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Horace Greeley House was built between 1852 and 1854 as part of the development of downtown Chappaqua after the arrival of the railroad.
Mr. Greeley bought 78 acres just south of the village center, to assemble a farm and to serve as his family summer home. The entrance to the farm was on what is now Senter Street. Greeley first built a house on a wooded hillside in the southern part of the property (behind what is now the St. Mary the Virgin Church). Mrs. Greeley eventually found the “house in the woods” too dark and remote.
In 1864, Greeley bought the sunnier, more accessible house (the Horace Greeley House) on the main road. The original building was what is described as a “side hall” or “half” house – a very common layout, especially for relatively small dwellings.
He refitted, substantially enlarged it, and his family spent the summers there until after his wife’s death and his own in 1872. Greeley’s addition was made to the north end of the house. On each floor of the addition there was a relatively large room in front and a smaller one inback. Between the two rooms were stairways – from the ground floor to the first, and from the first floor to the second. The original stairways were removed. The kitchen was on the ground floor, at the back of the house. A cook was in residence, and may have lived in the room toward the front.
On the first floor, the enlarged front room of the original house apparently served as a front parlor for entertaining visitors. Behind it was the dining room, which looked out upon the farm. The front room in the addition was the music room, where the piano was located. Each spring the piano was shipped up from New York. Behind it is the stairway to the second floor, and a small room that served as a pantry.
The second floor is configured much like the first. Directly over the music room was a family parlor. The small chamber over the pantry was the bedroom of the resident maid. Over the front parlor room was the bedroom of the Greeley daughters, Ida and Gabrielle, and over the dining room was the Greeley’s bedroom.
In the 1860s the house was at the edge of the village center. The Greeleys didn’t occupy the house full time. As a rule, they spent only the warmer months in Chappaqua, and Greeley himself could escape from his arduous duties at the Tribune only on weekends.
After the death of Horace and his wife Mary, in 1872, the Greeley daughters and their cousin lived in the house during the summer of 1873.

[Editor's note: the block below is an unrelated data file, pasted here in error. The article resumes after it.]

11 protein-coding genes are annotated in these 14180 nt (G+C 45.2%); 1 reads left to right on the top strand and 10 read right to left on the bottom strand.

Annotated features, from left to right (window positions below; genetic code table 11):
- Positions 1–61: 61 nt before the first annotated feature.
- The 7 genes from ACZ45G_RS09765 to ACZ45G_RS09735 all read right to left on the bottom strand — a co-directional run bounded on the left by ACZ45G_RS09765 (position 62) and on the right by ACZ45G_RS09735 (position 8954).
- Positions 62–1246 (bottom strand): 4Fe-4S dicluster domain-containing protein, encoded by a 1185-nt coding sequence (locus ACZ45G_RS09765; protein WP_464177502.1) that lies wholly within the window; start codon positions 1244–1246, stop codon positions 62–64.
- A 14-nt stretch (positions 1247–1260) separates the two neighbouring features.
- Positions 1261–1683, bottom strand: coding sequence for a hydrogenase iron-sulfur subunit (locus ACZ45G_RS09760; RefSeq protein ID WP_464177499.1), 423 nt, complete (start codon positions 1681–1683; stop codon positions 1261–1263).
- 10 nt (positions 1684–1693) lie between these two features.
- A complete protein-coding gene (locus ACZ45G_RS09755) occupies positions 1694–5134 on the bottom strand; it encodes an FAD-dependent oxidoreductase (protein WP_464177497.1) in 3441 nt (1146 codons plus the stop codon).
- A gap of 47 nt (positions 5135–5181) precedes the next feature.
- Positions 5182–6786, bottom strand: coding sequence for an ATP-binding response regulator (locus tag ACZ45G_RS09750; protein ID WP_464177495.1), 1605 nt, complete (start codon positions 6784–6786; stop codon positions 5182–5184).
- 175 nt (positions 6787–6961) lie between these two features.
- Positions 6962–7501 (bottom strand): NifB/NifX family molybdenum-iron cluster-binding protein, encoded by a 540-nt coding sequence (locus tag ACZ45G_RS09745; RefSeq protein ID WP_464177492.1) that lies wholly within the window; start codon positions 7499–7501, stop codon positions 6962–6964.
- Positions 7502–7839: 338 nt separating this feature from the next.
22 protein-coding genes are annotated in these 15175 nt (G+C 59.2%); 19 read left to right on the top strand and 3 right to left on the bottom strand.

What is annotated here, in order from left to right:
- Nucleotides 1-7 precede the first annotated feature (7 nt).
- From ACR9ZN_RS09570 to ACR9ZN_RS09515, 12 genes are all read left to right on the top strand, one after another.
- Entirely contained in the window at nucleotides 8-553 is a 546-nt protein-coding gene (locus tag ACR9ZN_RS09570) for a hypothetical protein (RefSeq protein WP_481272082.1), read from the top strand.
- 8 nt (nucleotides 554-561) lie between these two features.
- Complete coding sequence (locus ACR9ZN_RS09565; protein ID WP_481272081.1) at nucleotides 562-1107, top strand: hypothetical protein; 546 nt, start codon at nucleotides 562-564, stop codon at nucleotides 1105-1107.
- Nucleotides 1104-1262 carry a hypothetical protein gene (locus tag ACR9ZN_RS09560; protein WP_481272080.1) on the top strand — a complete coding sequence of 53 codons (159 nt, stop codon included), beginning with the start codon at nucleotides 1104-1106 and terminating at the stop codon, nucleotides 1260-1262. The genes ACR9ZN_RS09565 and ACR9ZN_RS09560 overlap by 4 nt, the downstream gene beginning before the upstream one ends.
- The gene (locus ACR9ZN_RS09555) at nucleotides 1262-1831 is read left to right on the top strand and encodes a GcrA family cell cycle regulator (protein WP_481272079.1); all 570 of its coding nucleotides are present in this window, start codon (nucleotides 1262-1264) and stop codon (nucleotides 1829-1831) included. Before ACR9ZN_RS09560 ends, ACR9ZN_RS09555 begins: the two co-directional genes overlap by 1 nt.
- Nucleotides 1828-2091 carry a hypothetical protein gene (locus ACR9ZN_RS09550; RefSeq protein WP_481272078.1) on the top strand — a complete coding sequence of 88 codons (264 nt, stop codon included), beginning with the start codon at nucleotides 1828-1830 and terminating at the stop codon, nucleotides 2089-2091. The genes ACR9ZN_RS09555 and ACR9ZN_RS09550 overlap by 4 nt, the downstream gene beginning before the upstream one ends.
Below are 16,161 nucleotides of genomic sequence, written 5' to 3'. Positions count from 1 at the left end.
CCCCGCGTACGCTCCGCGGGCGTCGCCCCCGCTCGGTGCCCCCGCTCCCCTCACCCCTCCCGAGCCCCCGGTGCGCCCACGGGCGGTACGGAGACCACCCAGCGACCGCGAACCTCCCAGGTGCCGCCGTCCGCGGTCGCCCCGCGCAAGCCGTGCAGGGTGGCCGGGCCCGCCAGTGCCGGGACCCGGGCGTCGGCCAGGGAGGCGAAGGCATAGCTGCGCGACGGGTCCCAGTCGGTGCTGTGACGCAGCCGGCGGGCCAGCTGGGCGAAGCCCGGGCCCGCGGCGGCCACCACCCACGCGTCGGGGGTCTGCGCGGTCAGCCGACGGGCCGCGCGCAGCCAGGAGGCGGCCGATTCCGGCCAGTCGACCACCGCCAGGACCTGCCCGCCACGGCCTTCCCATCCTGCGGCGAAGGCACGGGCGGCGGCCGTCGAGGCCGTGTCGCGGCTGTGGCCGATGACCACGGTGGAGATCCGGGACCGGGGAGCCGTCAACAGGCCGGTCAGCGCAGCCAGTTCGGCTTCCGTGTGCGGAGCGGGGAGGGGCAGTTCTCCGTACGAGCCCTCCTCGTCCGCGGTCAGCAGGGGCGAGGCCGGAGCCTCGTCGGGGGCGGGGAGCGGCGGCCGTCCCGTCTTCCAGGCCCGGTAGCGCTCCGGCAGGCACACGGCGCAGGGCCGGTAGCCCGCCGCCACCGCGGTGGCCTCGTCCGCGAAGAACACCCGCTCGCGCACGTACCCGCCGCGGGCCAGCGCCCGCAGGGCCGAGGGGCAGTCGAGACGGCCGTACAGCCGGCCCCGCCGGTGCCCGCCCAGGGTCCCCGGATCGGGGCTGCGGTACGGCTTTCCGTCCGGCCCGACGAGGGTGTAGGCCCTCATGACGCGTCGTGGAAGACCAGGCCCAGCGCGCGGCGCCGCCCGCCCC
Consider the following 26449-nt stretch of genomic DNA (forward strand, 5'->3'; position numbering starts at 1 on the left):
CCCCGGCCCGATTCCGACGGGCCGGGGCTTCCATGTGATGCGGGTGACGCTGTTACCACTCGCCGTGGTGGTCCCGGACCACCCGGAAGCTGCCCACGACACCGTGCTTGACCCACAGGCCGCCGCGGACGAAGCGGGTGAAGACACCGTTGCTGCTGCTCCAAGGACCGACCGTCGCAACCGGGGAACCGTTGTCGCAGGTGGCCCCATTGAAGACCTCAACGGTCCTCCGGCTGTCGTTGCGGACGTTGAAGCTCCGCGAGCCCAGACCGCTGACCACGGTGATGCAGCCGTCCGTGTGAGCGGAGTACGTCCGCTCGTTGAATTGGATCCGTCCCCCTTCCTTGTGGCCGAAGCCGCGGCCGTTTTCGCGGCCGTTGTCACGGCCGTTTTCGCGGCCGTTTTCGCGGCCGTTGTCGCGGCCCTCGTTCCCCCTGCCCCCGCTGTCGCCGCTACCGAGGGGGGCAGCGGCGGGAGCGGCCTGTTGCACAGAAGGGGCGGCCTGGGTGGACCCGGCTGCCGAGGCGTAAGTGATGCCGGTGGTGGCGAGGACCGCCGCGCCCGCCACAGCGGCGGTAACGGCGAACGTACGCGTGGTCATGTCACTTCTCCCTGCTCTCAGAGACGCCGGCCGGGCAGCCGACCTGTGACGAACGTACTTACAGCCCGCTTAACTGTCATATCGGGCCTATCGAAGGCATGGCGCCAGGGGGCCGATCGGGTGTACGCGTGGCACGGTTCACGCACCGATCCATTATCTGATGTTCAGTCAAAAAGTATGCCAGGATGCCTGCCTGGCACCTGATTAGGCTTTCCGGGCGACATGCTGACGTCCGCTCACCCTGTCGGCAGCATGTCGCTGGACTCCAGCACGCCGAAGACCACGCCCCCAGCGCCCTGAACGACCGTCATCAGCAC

Greeley’s daughter Gabrielle retained possession of the farm and the house in the village. She gave part of the farm to the Episcopal Church, as a site for the Church of St. Mary the Virgin. She gave the town land next to the railroad for a new station and an adjacent park. Another large section became the site of the Horace Greeley School – now the Robert E. Bell Middle School. The Chappaqua Library, the New Castle Town Hall, Temple Beth El, and the New Castle Community Center are also on land once owned by Greeley.
Gabrielle rented out the Horace Greeley House in the village until finally selling it in 1926. During the 1930s it became severely dilapidated, and was in danger of demolition. In 1940, it was rescued by two local citizens: interior decorator Gladys Capen Mills and insurance agent Frederick B. Stickney, and was restored under the direction of local architect Melvin P. Spalding. Mrs. Mills devoted the first floor to the Greeley House Gift Shop, and lived on the second floor. For a time, a restaurant was opened in the old ground-floor kitchen.
In 1959, the Greeley House was sold to David and Walter Swertfager, who enlarged the gift store to occupy the entire house. They also build a flat-roofed addition on the back.
In 1979, The Greeley Thematic Group of Buildings was placed on the National Register of Historic Places. In addition to the Horace Greeley House, the group includes the railroad station and its park, the Church of St. Mary the Virgin, and Rehoboth House.
In 1998, after the gift shop was closed, the New Castle Historical Society purchased Horace Greeley House. The society worked diligently to research the building, to document the reconstruction and to meet high standards of safety and historical accuracy. The restoration was under the direction of Stephen Tilly, architect, who specializes in historic preservation. The landscape has been restored under the guidance of Stephen Yarabeck of Hudson & Pacific Designs, Inc., historic landscape designers.